Every now and then I receive emails from various recruiters trying to find technology people for their company. I was surprised when I came to New York that there were head hunters, and that they were looking for tech people. I had heard of executive head hunters, but as far as I can tell there’s not really a head hunting/recruiting market on the west coast. But the second I started working in NYC, the calls from LinkedIn started pouring in.
Most of these recruiters are terrible, and know nothing about the technology they’re for which they’re recruiting. In general, anecdotally I’ve seen that most founders of startups in NYC are not technical but rather sales/marketing people in Publishing, Marketing, or Fashion.
Anyway, I’m at the point in my career where I’m interviewing companies just as much as they’re interviewing me so I like to send back to these blanket emails some questions of my own.
Here’s the most recent letter I received from Perka
And here was my response questions
It’s been a couple days and I haven’t heard anything, which makes me think they have little interest in an engineer who cares about the business and how it’s run but are rather just looking for someone who will do what they’re told. After all they’re the geniuses with all the brilliant ideas, and you’re just some code monkey who should be GRATEFUL for the OPPORTUNITY to be paid in fake money (shares/options) for working on such a great idea! Know your place engineers, you’re the blue collar workers of the information economy and they’re the smart management.
I’m being a bit hyperbolic here, but I don’t think I’m too far off the mark based on conversations and general discourse with ‘idea guys’ in NYC. I can’t help but feel that computer programming is definitely seen as a second class citizen (if only subconsciously).
One of the most surprising things to me when moving to NYC was how often I would NEED CASH. It seems, anecdotally, that most restaurants and bars in the village are CASH ONLY (also most cabs prefer you pay in cash, and can be real dicks if you try to pay with a card even though legally required to accept them)
Personally I would rather not carry cash for security reasons, as well as convenience reasons and it seems like the rest of the world is headed in that direction (I remember when it was a big deal that McDonald’s started accepting credit cards).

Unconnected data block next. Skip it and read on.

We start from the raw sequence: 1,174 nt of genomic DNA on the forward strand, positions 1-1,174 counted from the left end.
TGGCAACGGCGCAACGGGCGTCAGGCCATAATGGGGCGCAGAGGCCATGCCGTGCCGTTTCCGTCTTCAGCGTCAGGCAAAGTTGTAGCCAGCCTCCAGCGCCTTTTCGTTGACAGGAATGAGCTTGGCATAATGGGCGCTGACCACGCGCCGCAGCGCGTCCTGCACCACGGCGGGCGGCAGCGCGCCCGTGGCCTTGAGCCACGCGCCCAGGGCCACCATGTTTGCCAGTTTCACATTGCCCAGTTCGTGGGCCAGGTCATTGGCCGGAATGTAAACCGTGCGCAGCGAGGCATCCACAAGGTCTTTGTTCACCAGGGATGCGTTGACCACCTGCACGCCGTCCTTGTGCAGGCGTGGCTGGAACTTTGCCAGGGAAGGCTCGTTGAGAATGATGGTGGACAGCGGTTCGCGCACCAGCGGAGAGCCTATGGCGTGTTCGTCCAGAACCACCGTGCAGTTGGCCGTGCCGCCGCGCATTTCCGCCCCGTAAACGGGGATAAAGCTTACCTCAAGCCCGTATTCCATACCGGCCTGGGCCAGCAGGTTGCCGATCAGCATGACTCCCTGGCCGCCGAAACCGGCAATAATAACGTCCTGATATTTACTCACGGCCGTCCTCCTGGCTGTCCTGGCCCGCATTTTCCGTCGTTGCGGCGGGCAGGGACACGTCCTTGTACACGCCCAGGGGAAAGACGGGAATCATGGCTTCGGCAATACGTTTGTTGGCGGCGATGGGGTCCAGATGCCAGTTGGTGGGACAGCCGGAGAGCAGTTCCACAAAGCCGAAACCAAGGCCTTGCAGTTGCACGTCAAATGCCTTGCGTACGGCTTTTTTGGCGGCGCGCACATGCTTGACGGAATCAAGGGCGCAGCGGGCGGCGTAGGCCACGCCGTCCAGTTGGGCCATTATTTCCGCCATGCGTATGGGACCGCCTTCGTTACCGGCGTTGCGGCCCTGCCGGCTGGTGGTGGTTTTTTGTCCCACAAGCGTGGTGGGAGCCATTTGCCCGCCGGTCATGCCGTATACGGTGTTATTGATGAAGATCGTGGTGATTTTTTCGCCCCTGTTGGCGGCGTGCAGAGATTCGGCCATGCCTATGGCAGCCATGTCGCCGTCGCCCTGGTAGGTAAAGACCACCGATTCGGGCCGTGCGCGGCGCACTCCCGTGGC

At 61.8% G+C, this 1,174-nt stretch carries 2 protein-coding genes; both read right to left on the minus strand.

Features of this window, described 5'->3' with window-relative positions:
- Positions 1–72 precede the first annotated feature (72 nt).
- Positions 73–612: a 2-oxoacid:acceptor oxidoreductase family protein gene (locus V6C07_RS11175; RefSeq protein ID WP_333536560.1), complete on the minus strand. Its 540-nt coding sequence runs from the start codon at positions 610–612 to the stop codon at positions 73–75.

The other day I heard a story on Marketplace about how no one in Africa uses cash anymore, instead they all do mobile to mobile payments.
NYC has always seemed a little techno-phobic to me (also obsessed with OLD things: antiques, old apartments, etc.) and I think this explains why many businesses here don’t accept mobile (or even credit card) payments just as much as the additional overhead cost (not to mention that you can better hide cash transactions from the tax man)
But now I’m just embarrassed that Africa seems to have better payment and p2p transfer technology than NYC in the country that invented the mobile phone.
Basically I want to use Hipchat at work, but due to information security policies we can’t use external services. Sad panda. So I wrote this.. extremely easy to install, no database required No Redis install (looking at you Hubot). But with great features for programmers:
Syntax highlighted and formatted code
Easy sharing of images and files via drag and drop (screen shots, memes, reaction gifs)
Coming soon: plugin architecture for even easier extension
This week we explore the world of graphics and web design with CityMaps own Megan Isaak. It’s late this week because we had some more audio issues during the recording and it took extra time to get it into its current state :-/
We talk about the differences between graphics designers and web designers
Career path for todays designers
Working with designers and developers, what’s the ideal process?
Where can I code? A Wiki map I setup in response to a NYC ruby mailing list asking this question.
I’ve wanted to do a podcast since the term was coined, but I’ve never managed to find someone else who was willing to co-host with me or I was never able to narrow in on a topic that had enough content and I was very passionate about. But that has all changed.